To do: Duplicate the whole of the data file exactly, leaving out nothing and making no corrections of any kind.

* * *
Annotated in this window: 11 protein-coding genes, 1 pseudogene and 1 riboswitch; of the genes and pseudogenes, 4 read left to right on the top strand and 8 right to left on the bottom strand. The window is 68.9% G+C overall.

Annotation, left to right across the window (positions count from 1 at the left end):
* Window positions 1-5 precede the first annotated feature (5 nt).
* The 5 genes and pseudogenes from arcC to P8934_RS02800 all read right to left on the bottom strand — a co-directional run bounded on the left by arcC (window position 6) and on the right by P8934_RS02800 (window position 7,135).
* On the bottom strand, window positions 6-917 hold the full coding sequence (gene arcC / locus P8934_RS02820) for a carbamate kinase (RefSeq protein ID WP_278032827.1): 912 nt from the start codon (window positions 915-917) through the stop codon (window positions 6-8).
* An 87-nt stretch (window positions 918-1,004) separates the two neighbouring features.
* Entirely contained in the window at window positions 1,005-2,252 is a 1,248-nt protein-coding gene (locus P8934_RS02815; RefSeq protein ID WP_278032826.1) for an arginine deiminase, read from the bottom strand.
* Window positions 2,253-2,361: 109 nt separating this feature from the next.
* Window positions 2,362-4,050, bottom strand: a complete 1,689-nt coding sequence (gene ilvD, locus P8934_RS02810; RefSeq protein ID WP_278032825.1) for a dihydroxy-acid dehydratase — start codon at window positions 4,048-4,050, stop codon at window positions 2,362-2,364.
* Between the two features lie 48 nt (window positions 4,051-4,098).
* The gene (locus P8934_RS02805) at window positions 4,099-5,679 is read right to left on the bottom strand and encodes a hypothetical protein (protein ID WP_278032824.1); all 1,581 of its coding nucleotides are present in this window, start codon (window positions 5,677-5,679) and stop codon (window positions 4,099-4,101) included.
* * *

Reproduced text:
Annotated in this window: 11 protein-coding genes, 1 pseudogene and 1 riboswitch; of the genes and pseudogenes, 4 read left to right on the top strand and 8 right to left on the bottom strand. The window is 68.9% G+C overall.

Annotation, left to right across the window (positions count from 1 at the left end):
* Window positions 1-5 precede the first annotated feature (5 nt).
* The 5 genes and pseudogenes from arcC to P8934_RS02800 all read right to left on the bottom strand — a co-directional run bounded on the left by arcC (window position 6) and on the right by P8934_RS02800 (window position 7,135).
* On the bottom strand, window positions 6-917 hold the full coding sequence (gene arcC / locus P8934_RS02820) for a carbamate kinase (RefSeq protein ID WP_278032827.1): 912 nt from the start codon (window positions 915-917) through the stop codon (window positions 6-8).
* An 87-nt stretch (window positions 918-1,004) separates the two neighbouring features.
* Entirely contained in the window at window positions 1,005-2,252 is a 1,248-nt protein-coding gene (locus P8934_RS02815; RefSeq protein ID WP_278032826.1) for an arginine deiminase, read from the bottom strand.
* Window positions 2,253-2,361: 109 nt separating this feature from the next.
* Window positions 2,362-4,050, bottom strand: a complete 1,689-nt coding sequence (gene ilvD, locus P8934_RS02810; RefSeq protein ID WP_278032825.1) for a dihydroxy-acid dehydratase — start codon at window positions 4,048-4,050, stop codon at window positions 2,362-2,364.
* Between the two features lie 48 nt (window positions 4,051-4,098).
* The gene (locus P8934_RS02805) at window positions 4,099-5,679 is read right to left on the bottom strand and encodes a hypothetical protein (protein ID WP_278032824.1); all 1,581 of its coding nucleotides are present in this window, start codon (window positions 5,677-5,679) and stop codon (window positions 4,099-4,101) included.